Clinical neurophysiology is a medical specialty that studies the central and peripheral nervous systems through the recording of bioelectrical activity, whether spontaneous or stimulated. It encompasses both research regarding the pathophysiology along with clinical methods used to diagnose diseases involving both central and peripheral nervous systems. Examinations in the clinical neurophysiology field are not limited to tests conducted in a laboratory. It is thought of as an extension of a neurologic consultation. Tests that are conducted are concerned with measuring the electrical functions of the brain, spinal cord, and nerves in the limbs and muscles. It can give the precise definition of site, the type and degree of the lesion, along with revealing the abnormalities that are in question. Due to these abilities, clinical neurophysiology is used to mainly help diagnose diseases rather than treat them.
In some countries it is a part of neurology or psychiatry, for example the United States and Germany. In other countries it is an autonomous specialty, such as Spain, Portugal, Italy, the United Kingdom, Finland, Sweden and Norway.
Hospitals that have neurologists and neurosurgeons tend to house clinical neurophysiology departments. Usually these tend to be larger hospitals that are able to employ more specialized staff units. In hospitals that possess clinical neurophysiology facilities, the major diagnostic modalities employed include:
- Electromyography and nerve conduction studies: These diagnostic tests of the peripheral nervous system, especially useful in evaluating diseases of the muscles, nerves, and nerve roots. Records electrical activity of the muscles and the passage of them along nerves in the limbs. Most nerve-muscle disorders that occur fall into one of two types of categories, morphologic or physiologic, which can be seen within the motor unit. These disorders can either be acute, or have a slow developing nature. An online tool that allows the interactive exploration of these neurophysiological methods and of symptoms to which they are related can be found here.
- Electroencephalography: Diagnostic test of thalamocortical rhythms (brain waves), useful in evaluating seizures and various abnormalities of the central nervous system. This is done by hooking up electrodes on the surface of the scalp to record currents from the cerebral cortex.
- Evoked potentials: Diagnostic test evaluating specific tracts of the central and peripheral nervous system. May include visual, auditory, or somatosensory evoked potentials. These record the electrical responses of the brain and spinal cord to the stimulation of the senses.
- Polysomnography: A type of sleep study employed to diagnose disorders associated with abnormal sleep behavior
- Intraoperative monitoring, Intraoperative neurophysiologic monitoring:
The pathway to becoming a clinical neurophysiologist in the U.S. includes completing an undergraduate degree, medical school, and postgraduate medical education, usually in neurology. Following the completion of an accredited residency program, clinicians may choose to enter a fellowship in Clinical Neurophysiology. Programs may expose their fellows to the broad spectrum of electrodiagnostic neurophysiologic studies, or may focus on a single area such as EEG or electrodiagnostic medicine. Clinical neurophysiology fellowships are generally 1–2 years in duration and may lead to board certification in one or more subspecialty areas.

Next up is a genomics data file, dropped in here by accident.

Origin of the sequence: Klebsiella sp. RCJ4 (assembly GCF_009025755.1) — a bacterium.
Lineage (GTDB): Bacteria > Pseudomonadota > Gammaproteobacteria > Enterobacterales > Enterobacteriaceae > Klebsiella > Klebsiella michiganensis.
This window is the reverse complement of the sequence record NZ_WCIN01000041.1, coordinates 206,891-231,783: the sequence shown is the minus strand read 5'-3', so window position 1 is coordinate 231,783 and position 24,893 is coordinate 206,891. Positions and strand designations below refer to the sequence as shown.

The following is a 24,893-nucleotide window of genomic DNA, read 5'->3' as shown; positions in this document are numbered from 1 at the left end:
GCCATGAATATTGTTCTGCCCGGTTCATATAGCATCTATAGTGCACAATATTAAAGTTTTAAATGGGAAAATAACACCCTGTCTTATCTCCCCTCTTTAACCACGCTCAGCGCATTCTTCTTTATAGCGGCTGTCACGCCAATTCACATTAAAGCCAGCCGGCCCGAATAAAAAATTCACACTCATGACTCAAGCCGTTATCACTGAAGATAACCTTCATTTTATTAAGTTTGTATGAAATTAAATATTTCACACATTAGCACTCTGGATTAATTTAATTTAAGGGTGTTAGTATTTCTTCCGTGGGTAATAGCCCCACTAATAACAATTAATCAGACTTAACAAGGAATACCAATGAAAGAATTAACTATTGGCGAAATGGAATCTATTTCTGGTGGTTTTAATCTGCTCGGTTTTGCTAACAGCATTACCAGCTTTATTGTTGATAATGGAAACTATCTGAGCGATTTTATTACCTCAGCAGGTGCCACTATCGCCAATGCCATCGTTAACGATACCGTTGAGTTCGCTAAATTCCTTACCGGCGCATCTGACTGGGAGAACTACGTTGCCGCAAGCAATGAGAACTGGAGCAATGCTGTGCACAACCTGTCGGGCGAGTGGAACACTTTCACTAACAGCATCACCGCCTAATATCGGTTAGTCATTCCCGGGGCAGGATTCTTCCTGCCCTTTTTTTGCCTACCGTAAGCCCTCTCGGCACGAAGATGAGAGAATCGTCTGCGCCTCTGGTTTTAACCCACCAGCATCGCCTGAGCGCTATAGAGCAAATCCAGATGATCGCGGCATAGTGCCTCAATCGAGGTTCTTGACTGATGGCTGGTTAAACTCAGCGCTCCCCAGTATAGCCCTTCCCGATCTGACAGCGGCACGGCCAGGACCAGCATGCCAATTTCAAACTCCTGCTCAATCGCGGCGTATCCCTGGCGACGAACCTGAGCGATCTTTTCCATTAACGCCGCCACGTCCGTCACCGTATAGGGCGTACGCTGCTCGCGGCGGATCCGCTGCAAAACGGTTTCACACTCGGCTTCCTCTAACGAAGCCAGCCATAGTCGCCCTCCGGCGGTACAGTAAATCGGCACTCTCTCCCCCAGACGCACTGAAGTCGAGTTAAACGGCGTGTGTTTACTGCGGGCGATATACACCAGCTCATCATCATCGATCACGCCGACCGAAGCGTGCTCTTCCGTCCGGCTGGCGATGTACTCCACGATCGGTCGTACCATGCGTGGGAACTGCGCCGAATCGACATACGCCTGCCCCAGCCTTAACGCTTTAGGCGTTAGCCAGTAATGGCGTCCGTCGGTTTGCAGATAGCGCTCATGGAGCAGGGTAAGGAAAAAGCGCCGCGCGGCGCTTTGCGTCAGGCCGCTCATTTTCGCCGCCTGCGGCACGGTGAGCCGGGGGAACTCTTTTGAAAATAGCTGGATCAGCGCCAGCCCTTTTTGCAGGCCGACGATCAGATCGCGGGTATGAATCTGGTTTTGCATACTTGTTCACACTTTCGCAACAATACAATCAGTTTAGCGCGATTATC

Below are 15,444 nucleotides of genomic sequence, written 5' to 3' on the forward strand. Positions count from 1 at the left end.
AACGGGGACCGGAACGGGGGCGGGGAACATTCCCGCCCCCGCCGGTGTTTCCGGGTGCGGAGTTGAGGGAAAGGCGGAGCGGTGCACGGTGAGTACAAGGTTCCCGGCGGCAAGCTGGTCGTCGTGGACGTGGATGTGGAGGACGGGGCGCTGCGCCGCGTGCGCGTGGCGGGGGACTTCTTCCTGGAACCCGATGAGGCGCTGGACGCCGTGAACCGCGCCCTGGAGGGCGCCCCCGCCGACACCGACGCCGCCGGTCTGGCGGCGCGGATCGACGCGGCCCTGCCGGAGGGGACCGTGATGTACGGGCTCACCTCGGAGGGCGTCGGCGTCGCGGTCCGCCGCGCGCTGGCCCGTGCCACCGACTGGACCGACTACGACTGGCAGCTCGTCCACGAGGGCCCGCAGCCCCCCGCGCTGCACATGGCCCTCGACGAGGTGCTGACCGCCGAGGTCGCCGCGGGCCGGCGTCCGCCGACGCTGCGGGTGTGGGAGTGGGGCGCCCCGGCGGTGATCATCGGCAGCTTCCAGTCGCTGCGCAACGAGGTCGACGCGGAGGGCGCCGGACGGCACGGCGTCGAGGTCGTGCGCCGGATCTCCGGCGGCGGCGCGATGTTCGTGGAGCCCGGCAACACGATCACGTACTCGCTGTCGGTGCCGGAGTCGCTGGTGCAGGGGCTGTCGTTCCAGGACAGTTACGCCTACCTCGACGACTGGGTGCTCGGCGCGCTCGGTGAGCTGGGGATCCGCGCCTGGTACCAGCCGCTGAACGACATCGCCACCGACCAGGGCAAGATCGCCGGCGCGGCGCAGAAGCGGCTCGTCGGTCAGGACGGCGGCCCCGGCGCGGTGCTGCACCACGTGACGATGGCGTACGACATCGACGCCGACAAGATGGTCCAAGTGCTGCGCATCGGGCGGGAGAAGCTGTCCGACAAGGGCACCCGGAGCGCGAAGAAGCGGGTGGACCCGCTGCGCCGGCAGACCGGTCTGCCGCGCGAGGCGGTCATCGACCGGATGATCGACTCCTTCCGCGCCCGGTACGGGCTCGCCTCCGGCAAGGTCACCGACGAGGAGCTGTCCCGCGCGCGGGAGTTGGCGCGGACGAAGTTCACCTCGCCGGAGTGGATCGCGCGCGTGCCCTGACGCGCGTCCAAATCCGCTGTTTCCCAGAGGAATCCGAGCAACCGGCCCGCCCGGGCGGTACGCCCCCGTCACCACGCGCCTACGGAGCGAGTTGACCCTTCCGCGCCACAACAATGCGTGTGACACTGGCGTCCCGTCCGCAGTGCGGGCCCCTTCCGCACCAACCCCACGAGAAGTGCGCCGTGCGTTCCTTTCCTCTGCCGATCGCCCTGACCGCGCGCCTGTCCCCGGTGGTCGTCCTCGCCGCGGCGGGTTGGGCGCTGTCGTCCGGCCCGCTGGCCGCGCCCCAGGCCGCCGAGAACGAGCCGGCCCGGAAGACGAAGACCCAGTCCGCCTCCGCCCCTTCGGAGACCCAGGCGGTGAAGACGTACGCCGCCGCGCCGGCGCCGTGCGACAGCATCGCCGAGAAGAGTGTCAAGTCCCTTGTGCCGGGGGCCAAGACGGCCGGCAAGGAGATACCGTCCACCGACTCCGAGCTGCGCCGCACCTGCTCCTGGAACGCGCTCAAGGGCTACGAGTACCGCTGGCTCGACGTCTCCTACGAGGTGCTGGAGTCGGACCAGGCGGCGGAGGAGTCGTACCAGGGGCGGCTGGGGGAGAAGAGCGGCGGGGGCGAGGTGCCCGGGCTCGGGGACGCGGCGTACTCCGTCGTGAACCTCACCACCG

There are two healthcare professionals who typically perform neurophysiological investigations in the UK. These are medical staff trained in clinical neurophysiology, and clinical physiologists who undertake four years of practical training whilst undertaking an honours degree. Physiologists perform the majority of EEGs, evoked potentials and a portion of the nerve conduction studies. They are then clinically reported either by the physiology staff or the medical staff.
Electrodiagnostic medicine is a subset of clinical neurophysiology. Electrodiagnostic medicine focuses only on the peripheral nervous system and not the central nervous system. Whereas a clinical neurophysiologist is trained to perform all the following studies EEG, intraoperative monitoring, nerve conduction studies, EMG and evoked potentials, and electrodiagnostic physician focuses mainly on nerve conduction studies, needle EMG, and evoked potentials. The American Board of Psychiatry and Neurology provides certification examination in clinical neurophysiology. The American Board of Electrodiagnostic Medicine provides certification in EDX medicines. The American Board of Clinical Neurophysiology certifies in electroencephalography (EEG), Evoked Potentials (EP), Polysomnography (PSG), Epilepsy Monitoring, and Neurologic Intraoperative Monitoring (NIOM). In the US physicians typically specialize in EEG or EDX medicine but not both.
Hospitals that have neurologists and neurosurgeons tend to house clinical neurophysiology departments. Usually these tend to be larger hospitals that are able to employ more specialized staff units. Clinical neurophysiologists are responsible for analyzing and writing reports on tests that take place within the department. They must also interpret the results that they receive and convey this information to the doctor that referred the patient to the particular neurophysiologist. Many tests involve carrying out an EMG to read the evoked potential recordings. Nerve conduction recordings are extremely common as well.